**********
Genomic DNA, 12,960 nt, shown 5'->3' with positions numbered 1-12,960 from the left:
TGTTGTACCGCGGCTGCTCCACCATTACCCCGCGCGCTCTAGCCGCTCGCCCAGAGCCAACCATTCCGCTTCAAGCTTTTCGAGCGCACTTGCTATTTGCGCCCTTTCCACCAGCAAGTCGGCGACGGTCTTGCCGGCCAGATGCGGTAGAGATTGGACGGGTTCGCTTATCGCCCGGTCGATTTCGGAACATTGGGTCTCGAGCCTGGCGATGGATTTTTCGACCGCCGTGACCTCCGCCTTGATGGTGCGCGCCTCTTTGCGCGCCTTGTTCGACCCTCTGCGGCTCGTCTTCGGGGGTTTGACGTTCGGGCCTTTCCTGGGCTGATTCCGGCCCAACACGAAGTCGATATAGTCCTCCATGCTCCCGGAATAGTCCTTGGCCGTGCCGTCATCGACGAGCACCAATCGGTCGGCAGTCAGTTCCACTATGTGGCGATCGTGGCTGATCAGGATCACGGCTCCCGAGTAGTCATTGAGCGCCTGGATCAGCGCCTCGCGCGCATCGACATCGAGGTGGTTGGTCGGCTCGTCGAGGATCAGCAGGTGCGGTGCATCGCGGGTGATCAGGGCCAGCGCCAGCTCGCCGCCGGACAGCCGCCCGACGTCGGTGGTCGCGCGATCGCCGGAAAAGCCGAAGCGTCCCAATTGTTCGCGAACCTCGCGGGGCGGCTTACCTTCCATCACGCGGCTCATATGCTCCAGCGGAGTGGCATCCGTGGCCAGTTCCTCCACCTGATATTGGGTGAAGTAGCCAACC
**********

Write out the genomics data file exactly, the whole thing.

Genomic DNA, 12,960 nt, shown 5'->3' with positions numbered 1-12,960 from the left:
TGTTGTACCGCGGCTGCTCCACCATTACCCCGCGCGCTCTAGCCGCTCGCCCAGAGCCAACCATTCCGCTTCAAGCTTTTCGAGCGCACTTGCTATTTGCGCCCTTTCCACCAGCAAGTCGGCGACGGTCTTGCCGGCCAGATGCGGTAGAGATTGGACGGGTTCGCTTATCGCCCGGTCGATTTCGGAACATTGGGTCTCGAGCCTGGCGATGGATTTTTCGACCGCCGTGACCTCCGCCTTGATGGTGCGCGCCTCTTTGCGCGCCTTGTTCGACCCTCTGCGGCTCGTCTTCGGGGGTTTGACGTTCGGGCCTTTCCTGGGCTGATTCCGGCCCAACACGAAGTCGATATAGTCCTCCATGCTCCCGGAATAGTCCTTGGCCGTGCCGTCATCGACGAGCACCAATCGGTCGGCAGTCAGTTCCACTATGTGGCGATCGTGGCTGATCAGGATCACGGCTCCCGAGTAGTCATTGAGCGCCTGGATCAGCGCCTCGCGCGCATCGACATCGAGGTGGTTGGTCGGCTCGTCGAGGATCAGCAGGTGCGGTGCATCGCGGGTGATCAGGGCCAGCGCCAGCTCGCCGCCGGACAGCCGCCCGACGTCGGTGGTCGCGCGATCGCCGGAAAAGCCGAAGCGTCCCAATTGTTCGCGAACCTCGCGGGGCGGCTTACCTTCCATCACGCGGCTCATATGCTCCAGCGGAGTGGCATCCGTGGCCAGTTCCTCCACCTGATATTGGGTGAAGTAGCCAACC